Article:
LATEST INSIGHTS

Your Present Location :Home > LATEST INSIGHTS

NK overture faces test in Kim-Trump summit

2018-04-23

Source: Global Times    Published: 2018-4-22


Since the beginning of this year, North Korea has adjusted its overall foreign policy. In the past two years, it adopted a confrontational approach toward the international community. Despite all the criticisms and sanctions, Pyongyang continued with its nuclear and missile tests.


But this year, it has apparently changed its stance. Pyongyang has not made any provocative moves and has constantly demonstrated goodwill.


The following reasons contributed to the change.


North Korean leader Kim Jong-un believes that his country`s nuclear and missile technologies are mature, a bargaining chip when negotiating with the US.


Last year, the United Nations toughened its sanctions on North Korea by passing four resolutions, and North Korea felt the pain.


Pyongyang also thinks that it is in a dangerous situation as the US leadership is unpredictable. North Korea used to behave in a mysterious way in engaging with the world. But now the US has adopted a vague approach, making North Korea worry the US might resort to military means.


One thing notable is that former US national security advisor H.R. McMaster was replaced by John Bolton by US President Donald Trump. McMaster showed little interest in North Korea as he focused on the Iranian nuclear crisis. But Bolton holds a hostile attitude toward North Korea and publicly supports military means to solve the North Korean nuclear crisis.


Kim`s sudden visit to Beijing in late March shocked Western diplomatic and strategic circles. Obviously North Korea has concerns about personnel changes within the US, and so Kim chose that time to visit China.


China is a powerful neighbor. No matter how Pyongyang sees Beijing, it is well aware that China will play a crucial role in solving the North Korean nuclear crisis no matter how the crisis is resolved. Kim`s visit was to seek reassurance from Beijing. Building closer ties with China will help North Korea improve its situation in the international arena.


The abovementioned reasons prompted North Korea`s policy change. China supports such changes and they have already born fruit. Leaders of North Korea and South Korea will meet at Panmunjom on April 27. The US and North Korea will also hold a summit in late May or early June.


Pyongyang is seeking rapport with Washington, while hoping to keep its nuclear weapons. Yet Kim`s surprising announcement Saturday - North Korea will suspend its nuclear and missile tests - marked another milestone ahead of his upcoming talks with Trump.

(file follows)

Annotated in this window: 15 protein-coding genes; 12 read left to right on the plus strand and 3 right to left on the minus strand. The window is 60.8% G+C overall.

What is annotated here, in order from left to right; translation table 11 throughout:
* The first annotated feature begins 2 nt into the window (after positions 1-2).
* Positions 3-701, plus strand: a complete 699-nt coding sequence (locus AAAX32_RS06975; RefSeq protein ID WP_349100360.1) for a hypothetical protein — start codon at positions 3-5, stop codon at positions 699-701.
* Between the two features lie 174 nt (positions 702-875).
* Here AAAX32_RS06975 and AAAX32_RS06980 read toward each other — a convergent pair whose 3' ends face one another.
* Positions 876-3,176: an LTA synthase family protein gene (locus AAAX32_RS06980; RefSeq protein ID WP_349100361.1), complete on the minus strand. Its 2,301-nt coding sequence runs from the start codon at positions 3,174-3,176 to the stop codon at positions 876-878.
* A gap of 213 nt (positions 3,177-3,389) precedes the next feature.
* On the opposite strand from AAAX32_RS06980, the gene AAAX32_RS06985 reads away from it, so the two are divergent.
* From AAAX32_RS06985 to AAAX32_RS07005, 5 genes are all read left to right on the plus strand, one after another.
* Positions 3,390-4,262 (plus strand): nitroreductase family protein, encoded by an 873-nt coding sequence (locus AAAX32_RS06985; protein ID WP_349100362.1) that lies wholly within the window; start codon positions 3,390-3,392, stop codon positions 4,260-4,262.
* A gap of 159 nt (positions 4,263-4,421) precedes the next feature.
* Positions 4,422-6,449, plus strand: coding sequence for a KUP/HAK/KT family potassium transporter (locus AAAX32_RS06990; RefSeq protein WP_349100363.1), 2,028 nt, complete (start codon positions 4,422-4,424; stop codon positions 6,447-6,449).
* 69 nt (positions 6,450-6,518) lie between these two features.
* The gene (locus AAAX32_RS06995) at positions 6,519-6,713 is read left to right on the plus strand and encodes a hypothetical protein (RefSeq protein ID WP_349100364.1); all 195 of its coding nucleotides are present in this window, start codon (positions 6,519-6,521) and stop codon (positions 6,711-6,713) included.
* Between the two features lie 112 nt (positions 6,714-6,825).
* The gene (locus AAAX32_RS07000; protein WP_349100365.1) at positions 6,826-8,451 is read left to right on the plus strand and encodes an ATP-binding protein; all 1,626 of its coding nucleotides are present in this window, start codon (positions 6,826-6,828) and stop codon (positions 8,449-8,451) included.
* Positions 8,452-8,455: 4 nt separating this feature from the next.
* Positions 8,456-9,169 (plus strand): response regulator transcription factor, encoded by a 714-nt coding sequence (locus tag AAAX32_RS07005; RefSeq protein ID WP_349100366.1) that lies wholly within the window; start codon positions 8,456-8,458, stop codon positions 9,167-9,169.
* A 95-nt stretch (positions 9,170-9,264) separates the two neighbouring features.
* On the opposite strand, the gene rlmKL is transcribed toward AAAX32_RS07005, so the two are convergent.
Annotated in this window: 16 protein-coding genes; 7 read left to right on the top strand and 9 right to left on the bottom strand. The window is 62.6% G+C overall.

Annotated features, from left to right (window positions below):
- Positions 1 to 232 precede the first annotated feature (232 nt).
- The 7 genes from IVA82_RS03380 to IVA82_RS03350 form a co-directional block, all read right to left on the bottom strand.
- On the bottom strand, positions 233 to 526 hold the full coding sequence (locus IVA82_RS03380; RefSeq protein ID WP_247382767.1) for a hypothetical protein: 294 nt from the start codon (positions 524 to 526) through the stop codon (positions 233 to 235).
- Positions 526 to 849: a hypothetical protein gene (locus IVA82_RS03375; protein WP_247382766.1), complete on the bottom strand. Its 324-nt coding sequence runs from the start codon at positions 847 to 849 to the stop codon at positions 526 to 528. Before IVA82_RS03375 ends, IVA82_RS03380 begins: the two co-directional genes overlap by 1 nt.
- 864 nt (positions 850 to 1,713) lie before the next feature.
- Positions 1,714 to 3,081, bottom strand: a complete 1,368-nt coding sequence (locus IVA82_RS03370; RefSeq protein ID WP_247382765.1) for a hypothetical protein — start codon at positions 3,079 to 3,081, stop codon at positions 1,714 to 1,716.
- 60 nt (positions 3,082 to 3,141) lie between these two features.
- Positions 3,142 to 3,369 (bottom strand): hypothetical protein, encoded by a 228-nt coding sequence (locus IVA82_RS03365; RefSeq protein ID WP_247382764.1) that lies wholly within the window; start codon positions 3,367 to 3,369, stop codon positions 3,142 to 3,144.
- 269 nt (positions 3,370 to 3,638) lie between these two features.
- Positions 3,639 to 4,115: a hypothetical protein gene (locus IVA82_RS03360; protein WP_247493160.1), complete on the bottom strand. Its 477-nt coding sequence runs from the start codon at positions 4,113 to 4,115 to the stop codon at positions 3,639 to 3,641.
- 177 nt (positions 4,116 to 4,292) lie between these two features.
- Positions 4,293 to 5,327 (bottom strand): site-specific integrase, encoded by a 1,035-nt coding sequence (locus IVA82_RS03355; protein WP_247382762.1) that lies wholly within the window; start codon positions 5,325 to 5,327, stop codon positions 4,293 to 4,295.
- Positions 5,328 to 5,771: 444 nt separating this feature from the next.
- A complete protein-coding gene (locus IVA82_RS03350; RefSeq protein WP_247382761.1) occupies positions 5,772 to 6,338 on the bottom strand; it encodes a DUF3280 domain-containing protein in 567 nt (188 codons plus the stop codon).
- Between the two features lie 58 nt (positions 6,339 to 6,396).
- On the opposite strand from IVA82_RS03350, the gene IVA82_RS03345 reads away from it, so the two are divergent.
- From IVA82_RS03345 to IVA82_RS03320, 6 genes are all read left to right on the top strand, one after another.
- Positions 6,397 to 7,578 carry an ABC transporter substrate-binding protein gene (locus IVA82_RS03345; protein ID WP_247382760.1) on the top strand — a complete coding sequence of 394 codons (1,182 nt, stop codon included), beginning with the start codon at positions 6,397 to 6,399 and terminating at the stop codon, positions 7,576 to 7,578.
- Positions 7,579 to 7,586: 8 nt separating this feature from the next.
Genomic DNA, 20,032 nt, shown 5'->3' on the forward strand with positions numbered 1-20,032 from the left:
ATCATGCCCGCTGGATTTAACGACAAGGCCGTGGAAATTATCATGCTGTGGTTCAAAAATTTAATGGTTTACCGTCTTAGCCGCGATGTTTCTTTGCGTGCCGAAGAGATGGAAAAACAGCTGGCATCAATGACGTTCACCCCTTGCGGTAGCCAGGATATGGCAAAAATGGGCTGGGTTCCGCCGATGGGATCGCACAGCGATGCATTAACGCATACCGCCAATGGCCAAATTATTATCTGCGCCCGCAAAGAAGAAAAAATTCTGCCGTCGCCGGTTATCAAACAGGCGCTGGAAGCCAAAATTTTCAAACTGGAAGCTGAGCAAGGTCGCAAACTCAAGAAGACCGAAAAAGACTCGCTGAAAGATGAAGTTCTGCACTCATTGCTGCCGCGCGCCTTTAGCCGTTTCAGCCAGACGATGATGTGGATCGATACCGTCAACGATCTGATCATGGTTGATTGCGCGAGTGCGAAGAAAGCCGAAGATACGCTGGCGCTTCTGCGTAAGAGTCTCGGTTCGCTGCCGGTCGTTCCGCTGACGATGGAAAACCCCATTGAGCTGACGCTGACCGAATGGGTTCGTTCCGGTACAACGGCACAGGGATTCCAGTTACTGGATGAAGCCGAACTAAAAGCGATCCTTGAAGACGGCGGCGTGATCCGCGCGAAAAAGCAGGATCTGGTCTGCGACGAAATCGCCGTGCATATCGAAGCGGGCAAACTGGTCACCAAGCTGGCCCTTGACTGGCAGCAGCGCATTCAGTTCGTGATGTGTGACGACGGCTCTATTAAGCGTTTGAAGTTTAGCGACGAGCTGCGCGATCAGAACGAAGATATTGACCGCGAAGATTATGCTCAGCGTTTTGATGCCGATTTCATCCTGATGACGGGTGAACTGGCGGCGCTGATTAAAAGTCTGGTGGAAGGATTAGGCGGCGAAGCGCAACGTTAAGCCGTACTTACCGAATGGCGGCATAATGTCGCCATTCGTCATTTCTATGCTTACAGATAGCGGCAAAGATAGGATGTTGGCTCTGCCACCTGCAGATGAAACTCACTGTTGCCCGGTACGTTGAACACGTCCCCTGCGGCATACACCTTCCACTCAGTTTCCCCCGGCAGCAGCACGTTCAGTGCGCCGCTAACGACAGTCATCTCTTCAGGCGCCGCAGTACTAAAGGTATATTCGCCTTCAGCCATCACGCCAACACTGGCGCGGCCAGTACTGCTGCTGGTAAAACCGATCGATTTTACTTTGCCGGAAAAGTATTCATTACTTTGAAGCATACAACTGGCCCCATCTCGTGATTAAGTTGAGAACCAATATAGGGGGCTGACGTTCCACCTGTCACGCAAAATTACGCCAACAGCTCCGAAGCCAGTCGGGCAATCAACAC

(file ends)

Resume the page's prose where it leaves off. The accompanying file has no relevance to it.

Nevertheless, the US is now divided regarding the North Korean issue. Some Americans are skeptical about North Korea. They think North Korea is adopting a delaying tactic. In making empty promises to the world, Pyongyang could win time to improve its nuclear, missile and military capabilities. These people constitute a majority within the US.


There is another group who believes the US should woo North Korea to its camp to contain China even though North Korea owns nuclear weapons. This group would rather give up on the US principle of nuclear non-proliferation to support their anti-China agenda.


These two groups have more or less the same influence in the US. Which group will dominate will be determined by the next policy move of North Korea and whether the Washington-Pyongyang summit takes place and how it goes. Generally speaking, the situation on the Korean Peninsula is different from the past and the trend is positive.


After the meeting between Chinese President Xi Jinping and Kim as well as the Washington-Pyongyang summit and the North-South dialogue, Russian and Japanese leaders may also meet Kim. China is willing to see such a trajectory.


But uncertainties still exist. The key lies in the Trump-Kim summit. The focal point is how the nuclear crisis will be dealt with. The situation has twisted and turned, back and forth, in history. If the crisis is not handled well, conflict could still occur.


The article is an interview with Jin Canrong, associate dean of the School of International Studies at Renmin University of China.



Key Words: North Korea   Nuclear   US   Jin Canrong  

Latest Insights